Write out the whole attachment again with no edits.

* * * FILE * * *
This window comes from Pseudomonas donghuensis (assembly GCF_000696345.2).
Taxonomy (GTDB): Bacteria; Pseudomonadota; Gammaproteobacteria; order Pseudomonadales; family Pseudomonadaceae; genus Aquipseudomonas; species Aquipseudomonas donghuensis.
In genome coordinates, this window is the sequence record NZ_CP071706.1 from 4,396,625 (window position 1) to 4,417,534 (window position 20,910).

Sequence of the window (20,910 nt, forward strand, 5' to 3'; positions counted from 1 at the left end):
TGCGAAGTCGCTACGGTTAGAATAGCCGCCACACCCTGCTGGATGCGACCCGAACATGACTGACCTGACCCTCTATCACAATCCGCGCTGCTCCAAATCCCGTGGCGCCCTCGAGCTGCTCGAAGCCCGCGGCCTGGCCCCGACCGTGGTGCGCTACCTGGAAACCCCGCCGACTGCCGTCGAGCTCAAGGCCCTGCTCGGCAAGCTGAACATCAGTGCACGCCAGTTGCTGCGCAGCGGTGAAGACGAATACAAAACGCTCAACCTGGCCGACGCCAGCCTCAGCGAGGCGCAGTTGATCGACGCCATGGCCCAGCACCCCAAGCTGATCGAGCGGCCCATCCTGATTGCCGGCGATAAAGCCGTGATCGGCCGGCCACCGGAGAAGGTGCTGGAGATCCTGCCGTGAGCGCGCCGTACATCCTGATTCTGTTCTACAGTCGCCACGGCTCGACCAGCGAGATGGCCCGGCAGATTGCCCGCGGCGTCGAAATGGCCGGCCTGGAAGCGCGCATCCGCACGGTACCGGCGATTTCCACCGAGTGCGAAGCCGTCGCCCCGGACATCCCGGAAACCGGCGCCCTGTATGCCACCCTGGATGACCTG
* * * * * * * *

This window comes from Pseudomonas donghuensis (assembly GCF_000696345.2).
Taxonomy (GTDB): Bacteria; Pseudomonadota; Gammaproteobacteria; order Pseudomonadales; family Pseudomonadaceae; genus Aquipseudomonas; species Aquipseudomonas donghuensis.
In genome coordinates, this window is the sequence record NZ_CP071706.1 from 4,396,625 (window position 1) to 4,417,534 (window position 20,910).

Sequence of the window (20,910 nt, forward strand, 5' to 3'; positions counted from 1 at the left end):
TGCGAAGTCGCTACGGTTAGAATAGCCGCCACACCCTGCTGGATGCGACCCGAACATGACTGACCTGACCCTCTATCACAATCCGCGCTGCTCCAAATCCCGTGGCGCCCTCGAGCTGCTCGAAGCCCGCGGCCTGGCCCCGACCGTGGTGCGCTACCTGGAAACCCCGCCGACTGCCGTCGAGCTCAAGGCCCTGCTCGGCAAGCTGAACATCAGTGCACGCCAGTTGCTGCGCAGCGGTGAAGACGAATACAAAACGCTCAACCTGGCCGACGCCAGCCTCAGCGAGGCGCAGTTGATCGACGCCATGGCCCAGCACCCCAAGCTGATCGAGCGGCCCATCCTGATTGCCGGCGATAAAGCCGTGATCGGCCGGCCACCGGAGAAGGTGCTGGAGATCCTGCCGTGAGCGCGCCGTACATCCTGATTCTGTTCTACAGTCGCCACGGCTCGACCAGCGAGATGGCCCGGCAGATTGCCCGCGGCGTCGAAATGGCCGGCCTGGAAGCGCGCATCCGCACGGTACCGGCGATTTCCACCGAGTGCGAAGCCGTCGCCCCGGACATCCCGGAAACCGGCGCCCTGTATGCCACCCTGGATGACCTG